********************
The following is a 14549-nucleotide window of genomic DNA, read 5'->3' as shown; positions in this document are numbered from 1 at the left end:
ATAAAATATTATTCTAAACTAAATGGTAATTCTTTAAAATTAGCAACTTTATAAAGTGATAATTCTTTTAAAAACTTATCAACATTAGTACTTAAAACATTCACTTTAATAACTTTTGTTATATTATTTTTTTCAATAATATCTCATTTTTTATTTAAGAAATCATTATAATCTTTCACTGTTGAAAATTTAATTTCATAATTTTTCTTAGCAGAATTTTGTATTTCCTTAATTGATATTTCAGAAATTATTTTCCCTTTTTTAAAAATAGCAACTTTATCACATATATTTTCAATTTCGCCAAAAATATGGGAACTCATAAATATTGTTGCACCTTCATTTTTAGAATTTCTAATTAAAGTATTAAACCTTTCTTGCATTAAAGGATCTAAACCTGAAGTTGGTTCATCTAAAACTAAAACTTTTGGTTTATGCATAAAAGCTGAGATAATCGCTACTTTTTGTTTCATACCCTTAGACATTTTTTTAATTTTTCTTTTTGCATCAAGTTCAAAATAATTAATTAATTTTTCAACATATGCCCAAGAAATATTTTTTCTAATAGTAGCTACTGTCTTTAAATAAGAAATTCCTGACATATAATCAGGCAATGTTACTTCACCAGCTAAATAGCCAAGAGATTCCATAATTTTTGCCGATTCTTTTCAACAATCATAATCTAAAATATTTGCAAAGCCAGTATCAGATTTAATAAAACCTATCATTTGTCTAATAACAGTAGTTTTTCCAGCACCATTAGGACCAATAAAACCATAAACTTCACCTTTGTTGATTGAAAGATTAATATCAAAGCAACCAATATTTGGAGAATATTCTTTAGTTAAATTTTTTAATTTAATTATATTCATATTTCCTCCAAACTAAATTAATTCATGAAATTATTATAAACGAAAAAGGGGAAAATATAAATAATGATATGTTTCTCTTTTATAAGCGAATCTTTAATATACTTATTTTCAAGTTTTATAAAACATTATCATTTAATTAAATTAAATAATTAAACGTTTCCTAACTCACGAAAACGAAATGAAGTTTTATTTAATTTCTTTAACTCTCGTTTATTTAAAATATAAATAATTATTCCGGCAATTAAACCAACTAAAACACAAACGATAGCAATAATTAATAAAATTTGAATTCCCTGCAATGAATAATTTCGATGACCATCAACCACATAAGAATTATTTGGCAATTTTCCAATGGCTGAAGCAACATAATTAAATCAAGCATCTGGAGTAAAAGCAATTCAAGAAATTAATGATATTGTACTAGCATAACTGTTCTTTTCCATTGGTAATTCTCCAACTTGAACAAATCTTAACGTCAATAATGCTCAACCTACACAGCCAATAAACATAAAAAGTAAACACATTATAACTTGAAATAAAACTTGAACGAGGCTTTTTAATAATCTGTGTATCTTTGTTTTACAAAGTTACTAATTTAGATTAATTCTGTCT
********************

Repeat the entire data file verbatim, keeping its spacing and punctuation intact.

The following is a 14549-nucleotide window of genomic DNA, read 5'->3' as shown; positions in this document are numbered from 1 at the left end:
ATAAAATATTATTCTAAACTAAATGGTAATTCTTTAAAATTAGCAACTTTATAAAGTGATAATTCTTTTAAAAACTTATCAACATTAGTACTTAAAACATTCACTTTAATAACTTTTGTTATATTATTTTTTTCAATAATATCTCATTTTTTATTTAAGAAATCATTATAATCTTTCACTGTTGAAAATTTAATTTCATAATTTTTCTTAGCAGAATTTTGTATTTCCTTAATTGATATTTCAGAAATTATTTTCCCTTTTTTAAAAATAGCAACTTTATCACATATATTTTCAATTTCGCCAAAAATATGGGAACTCATAAATATTGTTGCACCTTCATTTTTAGAATTTCTAATTAAAGTATTAAACCTTTCTTGCATTAAAGGATCTAAACCTGAAGTTGGTTCATCTAAAACTAAAACTTTTGGTTTATGCATAAAAGCTGAGATAATCGCTACTTTTTGTTTCATACCCTTAGACATTTTTTTAATTTTTCTTTTTGCATCAAGTTCAAAATAATTAATTAATTTTTCAACATATGCCCAAGAAATATTTTTTCTAATAGTAGCTACTGTCTTTAAATAAGAAATTCCTGACATATAATCAGGCAATGTTACTTCACCAGCTAAATAGCCAAGAGATTCCATAATTTTTGCCGATTCTTTTCAACAATCATAATCTAAAATATTTGCAAAGCCAGTATCAGATTTAATAAAACCTATCATTTGTCTAATAACAGTAGTTTTTCCAGCACCATTAGGACCAATAAAACCATAAACTTCACCTTTGTTGATTGAAAGATTAATATCAAAGCAACCAATATTTGGAGAATATTCTTTAGTTAAATTTTTTAATTTAATTATATTCATATTTCCTCCAAACTAAATTAATTCATGAAATTATTATAAACGAAAAAGGGGAAAATATAAATAATGATATGTTTCTCTTTTATAAGCGAATCTTTAATATACTTATTTTCAAGTTTTATAAAACATTATCATTTAATTAAATTAAATAATTAAACGTTTCCTAACTCACGAAAACGAAATGAAGTTTTATTTAATTTCTTTAACTCTCGTTTATTTAAAATATAAATAATTATTCCGGCAATTAAACCAACTAAAACACAAACGATAGCAATAATTAATAAAATTTGAATTCCCTGCAATGAATAATTTCGATGACCATCAACCACATAAGAATTATTTGGCAATTTTCCAATGGCTGAAGCAACATAATTAAATCAAGCATCTGGAGTAAAAGCAATTCAAGAAATTAATGATATTGTACTAGCATAACTGTTCTTTTCCATTGGTAATTCTCCAACTTGAACAAATCTTAACGTCAATAATGCTCAACCTACACAGCCAATAAACATAAAAAGTAAACACATTATAACTTGAAATAAAACTTGAACGAGGCTTTTTAATAATCTGTGTATCTTTGTTTTACAAAGTTACTAATTTAGATTAATTCTGTCT